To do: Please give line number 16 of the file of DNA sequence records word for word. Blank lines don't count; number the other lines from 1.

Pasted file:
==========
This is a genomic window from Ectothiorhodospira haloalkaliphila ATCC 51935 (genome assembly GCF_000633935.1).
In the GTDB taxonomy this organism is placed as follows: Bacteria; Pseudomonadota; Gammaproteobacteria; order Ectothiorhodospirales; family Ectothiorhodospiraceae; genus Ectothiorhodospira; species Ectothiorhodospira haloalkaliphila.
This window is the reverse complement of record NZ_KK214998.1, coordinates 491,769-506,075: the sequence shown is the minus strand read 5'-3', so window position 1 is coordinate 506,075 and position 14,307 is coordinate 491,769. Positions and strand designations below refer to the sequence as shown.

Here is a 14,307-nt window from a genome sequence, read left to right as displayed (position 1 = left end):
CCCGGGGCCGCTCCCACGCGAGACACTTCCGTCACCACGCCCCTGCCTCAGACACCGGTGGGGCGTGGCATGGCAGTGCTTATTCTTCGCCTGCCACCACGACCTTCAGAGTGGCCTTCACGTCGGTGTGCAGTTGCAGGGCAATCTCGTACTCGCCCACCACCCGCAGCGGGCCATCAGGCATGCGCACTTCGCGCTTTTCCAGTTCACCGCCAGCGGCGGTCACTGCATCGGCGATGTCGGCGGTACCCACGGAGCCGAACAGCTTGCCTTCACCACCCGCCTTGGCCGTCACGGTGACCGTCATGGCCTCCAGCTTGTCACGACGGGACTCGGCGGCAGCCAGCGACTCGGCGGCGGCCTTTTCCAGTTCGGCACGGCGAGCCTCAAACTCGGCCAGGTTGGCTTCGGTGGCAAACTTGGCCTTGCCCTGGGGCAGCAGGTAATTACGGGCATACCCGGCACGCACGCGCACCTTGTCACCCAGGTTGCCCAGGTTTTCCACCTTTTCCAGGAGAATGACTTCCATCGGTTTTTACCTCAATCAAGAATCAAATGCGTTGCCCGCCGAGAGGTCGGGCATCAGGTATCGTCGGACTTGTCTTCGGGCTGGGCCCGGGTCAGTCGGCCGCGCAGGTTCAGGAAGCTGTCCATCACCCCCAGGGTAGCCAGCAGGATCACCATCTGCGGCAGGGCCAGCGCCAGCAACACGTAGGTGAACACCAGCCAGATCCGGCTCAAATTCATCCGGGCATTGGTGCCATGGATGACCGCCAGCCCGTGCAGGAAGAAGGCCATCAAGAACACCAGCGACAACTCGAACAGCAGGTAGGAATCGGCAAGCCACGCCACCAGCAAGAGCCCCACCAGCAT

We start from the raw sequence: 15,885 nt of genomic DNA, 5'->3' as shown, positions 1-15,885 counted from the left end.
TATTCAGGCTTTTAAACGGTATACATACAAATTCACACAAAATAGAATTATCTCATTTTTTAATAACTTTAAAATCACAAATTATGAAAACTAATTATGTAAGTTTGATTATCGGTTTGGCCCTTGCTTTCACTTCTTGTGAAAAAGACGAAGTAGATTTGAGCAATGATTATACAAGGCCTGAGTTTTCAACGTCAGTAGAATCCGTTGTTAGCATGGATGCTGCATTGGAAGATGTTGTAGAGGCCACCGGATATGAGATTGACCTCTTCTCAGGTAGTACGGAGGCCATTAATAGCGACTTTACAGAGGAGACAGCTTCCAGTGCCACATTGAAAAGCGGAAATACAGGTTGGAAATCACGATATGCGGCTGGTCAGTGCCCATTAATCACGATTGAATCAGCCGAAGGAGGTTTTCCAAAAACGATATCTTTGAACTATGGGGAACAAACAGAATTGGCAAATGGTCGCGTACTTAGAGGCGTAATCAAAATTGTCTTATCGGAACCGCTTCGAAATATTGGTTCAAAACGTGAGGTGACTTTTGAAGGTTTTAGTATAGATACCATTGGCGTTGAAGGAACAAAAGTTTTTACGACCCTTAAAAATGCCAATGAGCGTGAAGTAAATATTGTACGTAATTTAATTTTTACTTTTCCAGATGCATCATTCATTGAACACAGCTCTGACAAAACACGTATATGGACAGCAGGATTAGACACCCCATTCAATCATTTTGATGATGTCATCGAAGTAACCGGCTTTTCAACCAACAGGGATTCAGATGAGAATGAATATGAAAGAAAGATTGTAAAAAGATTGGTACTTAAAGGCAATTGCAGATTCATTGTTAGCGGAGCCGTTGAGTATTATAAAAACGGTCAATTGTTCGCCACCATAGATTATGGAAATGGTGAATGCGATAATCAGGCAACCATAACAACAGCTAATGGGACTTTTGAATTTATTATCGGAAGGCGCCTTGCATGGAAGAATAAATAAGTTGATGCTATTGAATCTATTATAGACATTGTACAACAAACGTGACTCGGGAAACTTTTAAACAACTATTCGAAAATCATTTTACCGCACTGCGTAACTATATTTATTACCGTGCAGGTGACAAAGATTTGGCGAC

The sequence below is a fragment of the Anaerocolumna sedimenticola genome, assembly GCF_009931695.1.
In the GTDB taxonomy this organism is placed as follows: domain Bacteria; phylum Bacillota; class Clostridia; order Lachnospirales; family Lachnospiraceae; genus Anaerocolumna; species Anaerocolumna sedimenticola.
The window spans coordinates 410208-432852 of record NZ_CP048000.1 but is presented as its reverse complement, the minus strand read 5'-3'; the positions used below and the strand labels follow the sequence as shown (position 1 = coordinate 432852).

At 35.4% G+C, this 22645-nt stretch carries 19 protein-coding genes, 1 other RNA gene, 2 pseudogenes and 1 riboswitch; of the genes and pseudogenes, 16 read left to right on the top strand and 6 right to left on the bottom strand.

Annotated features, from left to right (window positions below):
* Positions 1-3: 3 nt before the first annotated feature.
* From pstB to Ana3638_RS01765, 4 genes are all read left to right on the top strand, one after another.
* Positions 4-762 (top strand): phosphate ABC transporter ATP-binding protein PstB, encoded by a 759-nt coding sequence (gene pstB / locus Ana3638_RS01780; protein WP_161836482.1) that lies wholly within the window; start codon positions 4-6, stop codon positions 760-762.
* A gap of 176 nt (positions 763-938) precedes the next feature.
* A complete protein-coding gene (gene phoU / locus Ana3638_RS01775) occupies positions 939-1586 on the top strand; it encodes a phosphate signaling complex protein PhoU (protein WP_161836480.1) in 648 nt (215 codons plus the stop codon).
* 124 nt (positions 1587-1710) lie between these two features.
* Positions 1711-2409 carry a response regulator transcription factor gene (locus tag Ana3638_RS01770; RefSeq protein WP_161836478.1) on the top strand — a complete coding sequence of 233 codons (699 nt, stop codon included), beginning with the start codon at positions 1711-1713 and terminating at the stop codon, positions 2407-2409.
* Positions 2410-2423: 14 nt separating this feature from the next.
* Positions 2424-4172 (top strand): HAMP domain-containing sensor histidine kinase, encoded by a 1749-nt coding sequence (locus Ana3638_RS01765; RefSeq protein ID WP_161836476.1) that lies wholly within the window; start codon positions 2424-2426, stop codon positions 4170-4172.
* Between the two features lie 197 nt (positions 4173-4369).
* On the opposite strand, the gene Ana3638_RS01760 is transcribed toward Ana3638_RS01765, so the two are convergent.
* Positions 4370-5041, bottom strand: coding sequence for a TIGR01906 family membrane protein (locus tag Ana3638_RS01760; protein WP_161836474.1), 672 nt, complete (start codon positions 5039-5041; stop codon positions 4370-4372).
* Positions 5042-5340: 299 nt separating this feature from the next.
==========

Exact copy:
* A gap of 176 nt (positions 763-938) precedes the next feature.